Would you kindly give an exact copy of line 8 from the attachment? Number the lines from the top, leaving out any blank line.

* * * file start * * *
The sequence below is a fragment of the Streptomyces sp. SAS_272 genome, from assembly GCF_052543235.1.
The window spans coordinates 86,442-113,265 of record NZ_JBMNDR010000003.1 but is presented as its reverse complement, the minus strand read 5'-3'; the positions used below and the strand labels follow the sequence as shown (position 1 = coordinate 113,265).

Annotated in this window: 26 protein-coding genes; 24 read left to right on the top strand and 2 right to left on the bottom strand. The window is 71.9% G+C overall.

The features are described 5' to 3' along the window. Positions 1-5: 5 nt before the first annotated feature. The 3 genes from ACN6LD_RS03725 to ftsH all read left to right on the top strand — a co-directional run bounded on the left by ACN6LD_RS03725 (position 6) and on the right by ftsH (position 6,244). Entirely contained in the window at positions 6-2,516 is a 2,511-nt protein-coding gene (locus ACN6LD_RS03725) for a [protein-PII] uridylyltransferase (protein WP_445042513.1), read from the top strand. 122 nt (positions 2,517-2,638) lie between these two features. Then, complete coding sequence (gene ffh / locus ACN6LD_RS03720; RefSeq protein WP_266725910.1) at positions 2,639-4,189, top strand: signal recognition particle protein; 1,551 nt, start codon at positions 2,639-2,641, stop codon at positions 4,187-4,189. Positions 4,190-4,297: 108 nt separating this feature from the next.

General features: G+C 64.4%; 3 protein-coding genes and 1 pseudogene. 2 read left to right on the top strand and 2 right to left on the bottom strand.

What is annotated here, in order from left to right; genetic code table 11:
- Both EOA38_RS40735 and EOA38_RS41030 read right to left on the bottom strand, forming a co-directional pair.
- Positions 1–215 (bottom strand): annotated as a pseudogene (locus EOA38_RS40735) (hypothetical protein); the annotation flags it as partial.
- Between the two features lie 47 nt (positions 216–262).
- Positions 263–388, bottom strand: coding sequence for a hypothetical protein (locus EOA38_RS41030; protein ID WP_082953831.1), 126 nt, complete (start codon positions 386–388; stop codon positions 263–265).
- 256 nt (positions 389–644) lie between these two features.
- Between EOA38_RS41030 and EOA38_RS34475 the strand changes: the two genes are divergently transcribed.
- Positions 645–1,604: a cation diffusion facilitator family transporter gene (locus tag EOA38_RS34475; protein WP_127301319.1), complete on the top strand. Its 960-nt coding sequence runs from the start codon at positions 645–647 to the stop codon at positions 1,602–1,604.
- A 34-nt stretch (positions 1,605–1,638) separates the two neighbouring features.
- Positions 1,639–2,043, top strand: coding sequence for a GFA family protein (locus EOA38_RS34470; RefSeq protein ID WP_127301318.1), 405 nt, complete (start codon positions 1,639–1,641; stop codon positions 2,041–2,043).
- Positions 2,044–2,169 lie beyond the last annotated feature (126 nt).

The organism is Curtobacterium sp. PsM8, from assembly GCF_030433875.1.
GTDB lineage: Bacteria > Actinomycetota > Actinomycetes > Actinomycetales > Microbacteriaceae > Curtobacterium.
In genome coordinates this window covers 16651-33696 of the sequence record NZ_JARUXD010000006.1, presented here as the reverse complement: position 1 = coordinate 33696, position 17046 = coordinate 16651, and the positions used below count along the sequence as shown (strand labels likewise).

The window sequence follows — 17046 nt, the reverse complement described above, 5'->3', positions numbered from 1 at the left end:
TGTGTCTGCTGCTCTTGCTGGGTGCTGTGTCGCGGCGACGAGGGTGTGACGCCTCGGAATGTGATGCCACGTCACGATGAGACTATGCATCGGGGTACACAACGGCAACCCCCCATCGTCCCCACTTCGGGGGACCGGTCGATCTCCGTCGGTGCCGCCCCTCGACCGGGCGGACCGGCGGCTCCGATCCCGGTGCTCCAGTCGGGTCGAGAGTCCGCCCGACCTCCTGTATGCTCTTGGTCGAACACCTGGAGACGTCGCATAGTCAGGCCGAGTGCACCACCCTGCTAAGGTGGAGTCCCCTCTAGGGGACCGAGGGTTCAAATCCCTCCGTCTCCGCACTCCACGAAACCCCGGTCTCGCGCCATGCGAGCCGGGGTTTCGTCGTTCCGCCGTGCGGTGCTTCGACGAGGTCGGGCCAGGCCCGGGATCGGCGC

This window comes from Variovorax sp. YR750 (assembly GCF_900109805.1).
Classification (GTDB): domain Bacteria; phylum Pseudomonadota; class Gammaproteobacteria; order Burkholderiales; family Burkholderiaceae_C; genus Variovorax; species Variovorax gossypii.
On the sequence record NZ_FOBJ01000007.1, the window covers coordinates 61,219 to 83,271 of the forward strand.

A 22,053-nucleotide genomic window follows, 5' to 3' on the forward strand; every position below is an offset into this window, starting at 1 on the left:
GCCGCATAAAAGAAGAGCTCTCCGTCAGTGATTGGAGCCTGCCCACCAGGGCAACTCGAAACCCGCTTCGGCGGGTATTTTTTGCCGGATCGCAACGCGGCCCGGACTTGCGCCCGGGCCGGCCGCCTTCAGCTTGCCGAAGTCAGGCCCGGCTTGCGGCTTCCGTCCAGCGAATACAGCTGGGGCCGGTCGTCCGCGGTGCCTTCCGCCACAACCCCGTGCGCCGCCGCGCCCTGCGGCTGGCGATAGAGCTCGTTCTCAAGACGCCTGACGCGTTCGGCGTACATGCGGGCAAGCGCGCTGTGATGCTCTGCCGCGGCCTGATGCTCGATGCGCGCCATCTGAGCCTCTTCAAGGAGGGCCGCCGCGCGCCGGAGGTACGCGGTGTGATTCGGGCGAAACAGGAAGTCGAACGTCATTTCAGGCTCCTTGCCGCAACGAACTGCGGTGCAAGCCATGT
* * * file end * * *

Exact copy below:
- Positions 1–215 (bottom strand): annotated as a pseudogene (locus EOA38_RS40735) (hypothetical protein); the annotation flags it as partial.